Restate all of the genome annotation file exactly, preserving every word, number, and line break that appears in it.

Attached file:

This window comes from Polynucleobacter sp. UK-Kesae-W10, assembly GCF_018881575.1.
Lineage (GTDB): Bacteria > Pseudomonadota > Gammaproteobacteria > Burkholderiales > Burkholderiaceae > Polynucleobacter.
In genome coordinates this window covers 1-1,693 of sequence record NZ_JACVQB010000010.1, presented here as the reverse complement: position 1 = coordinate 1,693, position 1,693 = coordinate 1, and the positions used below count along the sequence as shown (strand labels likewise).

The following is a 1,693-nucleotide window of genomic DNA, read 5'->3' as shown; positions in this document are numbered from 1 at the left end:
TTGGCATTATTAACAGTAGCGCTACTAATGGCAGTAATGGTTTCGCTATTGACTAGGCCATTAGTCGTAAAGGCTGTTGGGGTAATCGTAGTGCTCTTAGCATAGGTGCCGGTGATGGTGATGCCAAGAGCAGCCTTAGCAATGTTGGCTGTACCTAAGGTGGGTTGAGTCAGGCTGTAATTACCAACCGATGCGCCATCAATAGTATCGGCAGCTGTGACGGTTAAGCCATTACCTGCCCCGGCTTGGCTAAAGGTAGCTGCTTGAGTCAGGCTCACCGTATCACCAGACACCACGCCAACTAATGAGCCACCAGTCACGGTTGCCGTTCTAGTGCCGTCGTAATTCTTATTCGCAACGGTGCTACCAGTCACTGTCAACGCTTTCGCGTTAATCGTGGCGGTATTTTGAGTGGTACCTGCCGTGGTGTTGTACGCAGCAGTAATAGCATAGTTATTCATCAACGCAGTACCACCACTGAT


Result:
This window comes from Polynucleobacter sp. UK-Kesae-W10, assembly GCF_018881575.1.
Lineage (GTDB): Bacteria > Pseudomonadota > Gammaproteobacteria > Burkholderiales > Burkholderiaceae > Polynucleobacter.
In genome coordinates this window covers 1-1,693 of sequence record NZ_JACVQB010000010.1, presented here as the reverse complement: position 1 = coordinate 1,693, position 1,693 = coordinate 1, and the positions used below count along the sequence as shown (strand labels likewise).

The following is a 1,693-nucleotide window of genomic DNA, read 5'->3' as shown; positions in this document are numbered from 1 at the left end:
TTGGCATTATTAACAGTAGCGCTACTAATGGCAGTAATGGTTTCGCTATTGACTAGGCCATTAGTCGTAAAGGCTGTTGGGGTAATCGTAGTGCTCTTAGCATAGGTGCCGGTGATGGTGATGCCAAGAGCAGCCTTAGCAATGTTGGCTGTACCTAAGGTGGGTTGAGTCAGGCTGTAATTACCAACCGATGCGCCATCAATAGTATCGGCAGCTGTGACGGTTAAGCCATTACCTGCCCCGGCTTGGCTAAAGGTAGCTGCTTGAGTCAGGCTCACCGTATCACCAGACACCACGCCAACTAATGAGCCACCAGTCACGGTTGCCGTTCTAGTGCCGTCGTAATTCTTATTCGCAACGGTGCTACCAGTCACTGTCAACGCTTTCGCGTTAATCGTGGCGGTATTTTGAGTGGTACCTGCCGTGGTGTTGTACGCAGCAGTAATAGCATAGTTATTCATCAACGCAGTACCACCACTGAT